After raising nearly $30,000 and compiling a team of 70 people and multiple student organizations, the immersive theatrical experience of “Ascend: When Myths Fall, Heroes Rise” will come to life this Saturday in the Ronald Tutor Campus Center ballroom. Throughout the experience, attendees will participate in quests, games and interactive experiences related to a storyline that brings together demigods from Greek, Chinese, Egyptian and Mayan mythology at a family reunion that quickly goes south.
“I like to think of it as a mix between interactive dinner theater, an escape room and a theme park,” said Alexander Walter, the head set designer of the production.
Walter, a junior majoring in theatre, also serves as a member of the narrative team for the event.
Junior Anahita Dalmia, the executive producer and initial founder of the project, said she also developed a similar production last year — an interactive “Harry Potter”-themed experience called “Alohamora: Unlock the Wizarding World.”
“[We’re] getting the opportunity to work with so many people from different disciplines who are bringing together their ideas and expertise to create this one coherent experience,” Dalmia said.
In addition to the production team, “Ascend” was created with help from USG’s Special Projects Committee, student group Escape SC and partnerships with other campus organizations like Late Night ’SC, the Student Assembly for Gender Empowerment and the International Student Assembly.
The result of these collaborations is an experience that represents a multitude of talents and components. Escape SC provides 14 games in the experience, including a 30-minute escape room, an archery game and a large-scale battleship. There are 30 actors for audience members to interact with, and the physical space is divided into three “realms,” which feature a multitude of special effects spectacles.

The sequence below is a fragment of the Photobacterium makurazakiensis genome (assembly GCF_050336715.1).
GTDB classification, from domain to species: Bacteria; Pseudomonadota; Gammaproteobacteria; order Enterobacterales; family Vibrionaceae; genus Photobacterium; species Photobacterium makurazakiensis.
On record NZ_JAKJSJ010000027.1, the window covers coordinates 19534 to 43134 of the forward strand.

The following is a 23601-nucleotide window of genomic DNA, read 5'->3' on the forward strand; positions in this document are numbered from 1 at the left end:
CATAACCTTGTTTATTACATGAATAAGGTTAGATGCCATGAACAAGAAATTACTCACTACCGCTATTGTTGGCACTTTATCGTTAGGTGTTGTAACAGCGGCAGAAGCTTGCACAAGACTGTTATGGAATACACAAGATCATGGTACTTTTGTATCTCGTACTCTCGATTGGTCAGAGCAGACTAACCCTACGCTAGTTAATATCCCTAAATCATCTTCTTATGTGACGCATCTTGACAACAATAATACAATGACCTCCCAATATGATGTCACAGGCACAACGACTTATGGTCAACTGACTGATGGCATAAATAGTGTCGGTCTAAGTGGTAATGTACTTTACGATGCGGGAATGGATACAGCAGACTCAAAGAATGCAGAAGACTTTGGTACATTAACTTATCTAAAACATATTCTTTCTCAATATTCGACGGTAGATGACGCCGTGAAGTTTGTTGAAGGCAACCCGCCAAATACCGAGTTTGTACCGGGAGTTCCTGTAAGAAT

“We want to create a world that people can participate in,” Dalmia said. “Because being a part of the story, not just through others’ eyes but through your own is so important.”
Besides worldbuilding, another large inspiration for the event was a desire for participants to have agency in their individual experiences, Dalmia said. Attendees cannot experience every aspect of the production because of time limits and the activities they choose. The entire experience is based on audience choice, including the ending.
“It is completely up to you how you want to choose to interact with the story, and the world goes on without you … It is literally putting every player or every participant or audience member in the position of [the] hero [in] their own story,” Dalmia said.
The audience’s agency in the production is also intended to have a concrete takeaway.
“We want people to do is reflect on the choices [they make], so they can make better ones,” Dalmia said.
Senior Jack McCarthy, Ascend’s theatrical director, says that audience participation is integral to the experience of theatre.
“The purpose of theatre is to give us a spiritual experience where we can understand or experience something we wouldn’t get to otherwise,” McCarthy said. “When you’re physically participating, that experience is increased tenfold, the fun in that is maximized, but I think the spiritual understanding is also maximized.”
Ideally, the story is a replayable experience that allows participants to pursue alternate plotlines and pathways. Dalmia explained that part of the fun is completing different quests and piecing information together with friends after the fact.
The event as it exists now will only run on March 24. The team worked long and hard to create an experience that will only occur once, Dalmia said.
“The team inspires me every single day,” Dalmia said. “Every one of them has unquestionably put in more time and work than I could ever ask for and this is greater than something I ever could have imagined.”
Reservations are available through Ascend’s Facebook page.